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As soon as I saw the synopsis for Tiger Lily, I knew two things: that I had to read it, and that I would love it. I was thrilled beyond belief when I received an ARC, and I could hardly wait to start it, with good reason; I fell hard, fast, and deeply in love within the first few pages of Jodi Lynn Anderson's breath-taking beautiful and haunting story. I am a HUGE fan of all things Peter Pan - ranging from the Disney cartoon to the Broadway-inspired musical with Mary Martin in the title role, to the 2003 version, to the recent twist Sci-Fi put on this timeless tale. (I even watched Peter Pan and the Pirates in elementary school!) I've always found JM Barrie's story of a boy who didn't want to grow up to be whimsical, mysterious, and heart-warming, and Tiger Lily was a lovely addition to the original story.
First, I want to talk about Jodi's gorgeous writing style. It is just as memorable as the characters are, because even now, several days after I finished Tiger Lily, it is still haunting me. From the first sentence: "She stands on the cliffs near the old crumbling, stone house," I was hooked on the way the writing just flowed so naturally. In Anderson's words, you could sense the wildness of Tiger Lily and the other Indians, the feral yet vulnerable nature of Peter and the Lost Boys, the untamed beauty of Neverland, and the air of menace to Hook, Smee, and the other pirates. Every single character was stitched lovingly and genuinely into the pages; I cheered for them, wept for them, laughed at them, or raged at their actions. Tiger Lily opened my eyes and my heart, and reminded me of a simpler time, when I was younger, when magic was the easiest thing in the world to believe in.
I expected to love Tiger Lily; what I didn't expect was to fall IN love with Anderson's Peter Pan and Tiger Lily. Long before the orphaned Indian, taken in by her tribe's shaman as his daughter met Peter, she knew of him and his Lost Boys. Everyone had heard stories of their violence, but through Tiger Lily's eyes - seen through narrator Tinkerbell's point of view - we, like Tiger Lily, saw the Lost Boys for what they really were: rough, lonely, orphans, abandoned, searching, loving. Something in my heart melted, broke, and then was knitted back together as Tiger Lily made a place for herself with them, and with Peter. I had a permanent smile on my face as I watched Peter and Tiger Lily's first, tentative interactions, and that smile became a fierce joy as I watched them fall in love.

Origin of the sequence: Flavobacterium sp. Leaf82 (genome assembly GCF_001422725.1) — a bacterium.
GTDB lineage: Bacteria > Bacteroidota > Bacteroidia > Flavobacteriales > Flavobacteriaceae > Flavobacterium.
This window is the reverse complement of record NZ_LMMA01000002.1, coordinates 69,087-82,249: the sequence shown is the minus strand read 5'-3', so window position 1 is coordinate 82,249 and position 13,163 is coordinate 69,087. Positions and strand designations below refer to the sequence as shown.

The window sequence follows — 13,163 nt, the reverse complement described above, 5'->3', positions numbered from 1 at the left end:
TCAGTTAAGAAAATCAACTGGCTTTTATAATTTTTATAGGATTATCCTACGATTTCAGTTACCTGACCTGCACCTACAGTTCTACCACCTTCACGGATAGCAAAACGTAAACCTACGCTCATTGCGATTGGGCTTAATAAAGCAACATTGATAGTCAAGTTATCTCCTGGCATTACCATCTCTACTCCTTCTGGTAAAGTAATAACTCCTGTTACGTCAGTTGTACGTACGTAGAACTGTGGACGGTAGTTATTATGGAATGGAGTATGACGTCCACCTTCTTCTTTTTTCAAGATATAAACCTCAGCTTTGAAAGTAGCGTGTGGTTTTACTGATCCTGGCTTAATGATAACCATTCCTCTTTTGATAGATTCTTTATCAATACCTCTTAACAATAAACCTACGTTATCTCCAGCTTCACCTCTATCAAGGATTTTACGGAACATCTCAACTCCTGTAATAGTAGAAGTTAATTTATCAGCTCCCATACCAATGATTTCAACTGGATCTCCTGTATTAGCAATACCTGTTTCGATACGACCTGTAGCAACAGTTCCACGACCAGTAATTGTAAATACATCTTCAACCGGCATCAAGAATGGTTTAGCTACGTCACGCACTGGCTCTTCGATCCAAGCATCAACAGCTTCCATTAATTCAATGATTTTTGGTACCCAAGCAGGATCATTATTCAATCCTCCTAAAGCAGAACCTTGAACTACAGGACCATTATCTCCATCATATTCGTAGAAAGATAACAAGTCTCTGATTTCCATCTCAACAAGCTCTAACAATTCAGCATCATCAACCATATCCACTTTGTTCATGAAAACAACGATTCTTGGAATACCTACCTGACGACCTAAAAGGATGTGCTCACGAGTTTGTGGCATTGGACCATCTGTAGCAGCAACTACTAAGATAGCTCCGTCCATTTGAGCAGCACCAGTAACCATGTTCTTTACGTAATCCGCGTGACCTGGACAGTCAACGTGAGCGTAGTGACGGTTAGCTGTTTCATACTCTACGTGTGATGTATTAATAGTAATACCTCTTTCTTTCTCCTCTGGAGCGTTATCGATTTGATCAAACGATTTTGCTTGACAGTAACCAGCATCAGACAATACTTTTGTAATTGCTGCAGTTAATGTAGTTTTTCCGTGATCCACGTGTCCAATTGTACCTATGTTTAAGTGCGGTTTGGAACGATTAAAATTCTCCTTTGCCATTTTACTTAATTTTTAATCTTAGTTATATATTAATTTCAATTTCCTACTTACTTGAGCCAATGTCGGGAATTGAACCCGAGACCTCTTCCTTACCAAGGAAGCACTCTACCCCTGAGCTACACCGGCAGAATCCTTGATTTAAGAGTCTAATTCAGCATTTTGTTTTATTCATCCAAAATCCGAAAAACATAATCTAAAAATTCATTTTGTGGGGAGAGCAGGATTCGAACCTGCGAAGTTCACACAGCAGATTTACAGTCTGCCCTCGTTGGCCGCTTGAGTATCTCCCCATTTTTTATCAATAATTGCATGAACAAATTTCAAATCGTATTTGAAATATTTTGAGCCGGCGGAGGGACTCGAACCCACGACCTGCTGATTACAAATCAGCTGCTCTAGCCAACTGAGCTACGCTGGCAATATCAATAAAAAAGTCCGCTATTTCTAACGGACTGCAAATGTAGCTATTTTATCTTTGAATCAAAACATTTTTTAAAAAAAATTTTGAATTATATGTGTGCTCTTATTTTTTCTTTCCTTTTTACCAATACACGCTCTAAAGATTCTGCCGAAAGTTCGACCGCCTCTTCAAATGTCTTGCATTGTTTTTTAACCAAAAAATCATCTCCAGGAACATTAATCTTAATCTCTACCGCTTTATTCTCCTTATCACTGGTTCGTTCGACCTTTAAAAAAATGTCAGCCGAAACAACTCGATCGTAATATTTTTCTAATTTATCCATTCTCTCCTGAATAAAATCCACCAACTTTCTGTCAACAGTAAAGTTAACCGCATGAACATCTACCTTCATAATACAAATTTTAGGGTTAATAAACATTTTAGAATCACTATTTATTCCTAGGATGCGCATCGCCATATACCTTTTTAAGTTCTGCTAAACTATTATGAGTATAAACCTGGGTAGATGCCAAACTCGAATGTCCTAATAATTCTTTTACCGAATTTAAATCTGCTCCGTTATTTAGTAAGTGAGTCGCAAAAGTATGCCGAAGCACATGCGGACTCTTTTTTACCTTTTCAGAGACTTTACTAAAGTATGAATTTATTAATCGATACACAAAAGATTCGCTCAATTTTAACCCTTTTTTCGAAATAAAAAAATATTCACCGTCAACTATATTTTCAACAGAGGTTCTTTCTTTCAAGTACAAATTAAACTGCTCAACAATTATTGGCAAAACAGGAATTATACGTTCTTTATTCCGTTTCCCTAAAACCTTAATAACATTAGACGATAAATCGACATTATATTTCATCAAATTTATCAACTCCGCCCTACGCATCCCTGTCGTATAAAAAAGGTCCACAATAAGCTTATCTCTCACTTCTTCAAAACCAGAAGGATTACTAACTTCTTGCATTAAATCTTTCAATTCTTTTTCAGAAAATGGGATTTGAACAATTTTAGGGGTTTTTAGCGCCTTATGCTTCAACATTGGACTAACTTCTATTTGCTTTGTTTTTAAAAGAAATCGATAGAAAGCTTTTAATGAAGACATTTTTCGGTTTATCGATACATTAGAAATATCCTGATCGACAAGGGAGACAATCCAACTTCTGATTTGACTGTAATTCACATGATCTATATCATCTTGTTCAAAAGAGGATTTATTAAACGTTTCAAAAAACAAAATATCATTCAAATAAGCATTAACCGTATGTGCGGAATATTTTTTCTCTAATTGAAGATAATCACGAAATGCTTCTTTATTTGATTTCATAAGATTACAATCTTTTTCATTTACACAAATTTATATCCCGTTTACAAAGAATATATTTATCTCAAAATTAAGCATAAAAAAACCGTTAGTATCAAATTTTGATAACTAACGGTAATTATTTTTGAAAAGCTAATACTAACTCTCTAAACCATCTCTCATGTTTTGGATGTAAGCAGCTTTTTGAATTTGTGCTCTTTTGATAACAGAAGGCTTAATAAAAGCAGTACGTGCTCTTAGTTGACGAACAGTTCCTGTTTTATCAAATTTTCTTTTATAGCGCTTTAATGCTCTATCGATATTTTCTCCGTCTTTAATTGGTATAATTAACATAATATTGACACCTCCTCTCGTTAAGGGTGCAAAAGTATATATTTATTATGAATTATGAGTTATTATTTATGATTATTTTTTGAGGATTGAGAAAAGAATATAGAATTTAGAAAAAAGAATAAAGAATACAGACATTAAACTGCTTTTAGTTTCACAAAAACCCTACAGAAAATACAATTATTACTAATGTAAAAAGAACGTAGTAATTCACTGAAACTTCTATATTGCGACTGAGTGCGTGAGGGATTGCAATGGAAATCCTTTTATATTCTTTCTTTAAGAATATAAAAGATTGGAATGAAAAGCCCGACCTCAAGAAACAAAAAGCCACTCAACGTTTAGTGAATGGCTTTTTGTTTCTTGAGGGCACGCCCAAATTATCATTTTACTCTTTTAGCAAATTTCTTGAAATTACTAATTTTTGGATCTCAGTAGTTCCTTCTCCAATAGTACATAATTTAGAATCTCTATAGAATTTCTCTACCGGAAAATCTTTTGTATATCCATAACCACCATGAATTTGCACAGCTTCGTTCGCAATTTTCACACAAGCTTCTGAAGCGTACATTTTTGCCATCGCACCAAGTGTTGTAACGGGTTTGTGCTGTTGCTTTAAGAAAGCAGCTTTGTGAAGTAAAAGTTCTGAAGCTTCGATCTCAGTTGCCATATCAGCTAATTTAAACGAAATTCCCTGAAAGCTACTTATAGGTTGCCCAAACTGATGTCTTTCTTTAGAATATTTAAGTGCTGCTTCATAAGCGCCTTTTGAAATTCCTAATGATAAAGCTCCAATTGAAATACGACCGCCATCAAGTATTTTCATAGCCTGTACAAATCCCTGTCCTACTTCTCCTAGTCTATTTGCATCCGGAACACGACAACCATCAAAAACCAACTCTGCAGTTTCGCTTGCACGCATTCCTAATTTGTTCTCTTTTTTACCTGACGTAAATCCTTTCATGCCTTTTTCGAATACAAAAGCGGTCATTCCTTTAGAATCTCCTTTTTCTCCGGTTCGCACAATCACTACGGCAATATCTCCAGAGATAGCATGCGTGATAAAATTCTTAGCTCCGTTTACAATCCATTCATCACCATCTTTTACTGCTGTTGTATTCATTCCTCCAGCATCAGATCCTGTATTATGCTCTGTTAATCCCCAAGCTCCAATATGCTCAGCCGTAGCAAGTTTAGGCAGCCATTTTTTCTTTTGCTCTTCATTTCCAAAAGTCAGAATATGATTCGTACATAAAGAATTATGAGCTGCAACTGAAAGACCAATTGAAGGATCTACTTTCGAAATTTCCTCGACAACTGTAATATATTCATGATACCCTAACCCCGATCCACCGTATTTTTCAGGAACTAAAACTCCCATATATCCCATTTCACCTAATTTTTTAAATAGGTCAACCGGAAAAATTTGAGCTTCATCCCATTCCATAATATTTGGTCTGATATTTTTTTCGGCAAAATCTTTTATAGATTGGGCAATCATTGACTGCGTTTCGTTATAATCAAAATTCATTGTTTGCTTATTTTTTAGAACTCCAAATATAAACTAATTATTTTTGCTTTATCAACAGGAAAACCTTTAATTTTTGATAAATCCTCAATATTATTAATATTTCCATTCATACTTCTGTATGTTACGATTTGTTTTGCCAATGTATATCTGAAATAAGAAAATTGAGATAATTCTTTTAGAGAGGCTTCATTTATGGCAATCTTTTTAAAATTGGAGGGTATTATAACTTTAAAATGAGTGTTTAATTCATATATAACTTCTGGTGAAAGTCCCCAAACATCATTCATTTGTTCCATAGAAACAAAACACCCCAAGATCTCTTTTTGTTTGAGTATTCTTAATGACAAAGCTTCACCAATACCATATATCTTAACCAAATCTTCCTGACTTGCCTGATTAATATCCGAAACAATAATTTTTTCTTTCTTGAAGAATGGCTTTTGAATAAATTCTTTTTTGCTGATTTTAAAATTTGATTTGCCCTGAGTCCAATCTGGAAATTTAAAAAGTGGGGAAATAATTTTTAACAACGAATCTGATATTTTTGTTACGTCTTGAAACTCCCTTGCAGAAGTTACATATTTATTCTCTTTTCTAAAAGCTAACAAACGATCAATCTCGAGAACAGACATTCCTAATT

Jodi Lynn Anderson takes the story we THINK we know and adds her own twists, her own turns. Several of the characters are different from their Disney versions - becoming instead more sinister. Instead of being its own world, Neverland is a remote island few ever come to, where the various Indian tribes shy away from Englishers in fear of catching their "aging disease." I loved the additions, and the changes - it all made Tiger Lily feel more real. Tiger Lily's father, shaman Tik-Tok was a delightful character, and I am so glad he was included, as well as her friends, loyal Pine Sap and gentle Moon Eye. Of course, some parts DID remain the same - Captain Hook is still a fearsome pirate, there are still mermaids and that wily crocodile, and Wendy Darling still arrives in Neverland. But every time I thought I knew what would happen next, I was wrong - and I loved that.
Tiger Lily is a magical, winsome story, and even though I thought I knew how it would end, I was still in tears at the emotional, gripping conclusion. The only point of view we see is Tinkerbell's, but that idea was genius on Jodi Lynn Anderson's part, for in the fairy's eyes, everything takes on a new light, becomes more meaningful. Peter and Tiger Lily's relationship - the childlike innocence to it, the deeper love - brought tears to my eyes on more than one occasion, as did her devotion to Tik-Tok and Tinkerbell's love for Peter Pan. Everything about Anderson's story struck a nerve with me, and when I closed Tiger Lily, I did so with a respect for the title characters - fierce, loyal, and courageous - and an ache in my heart.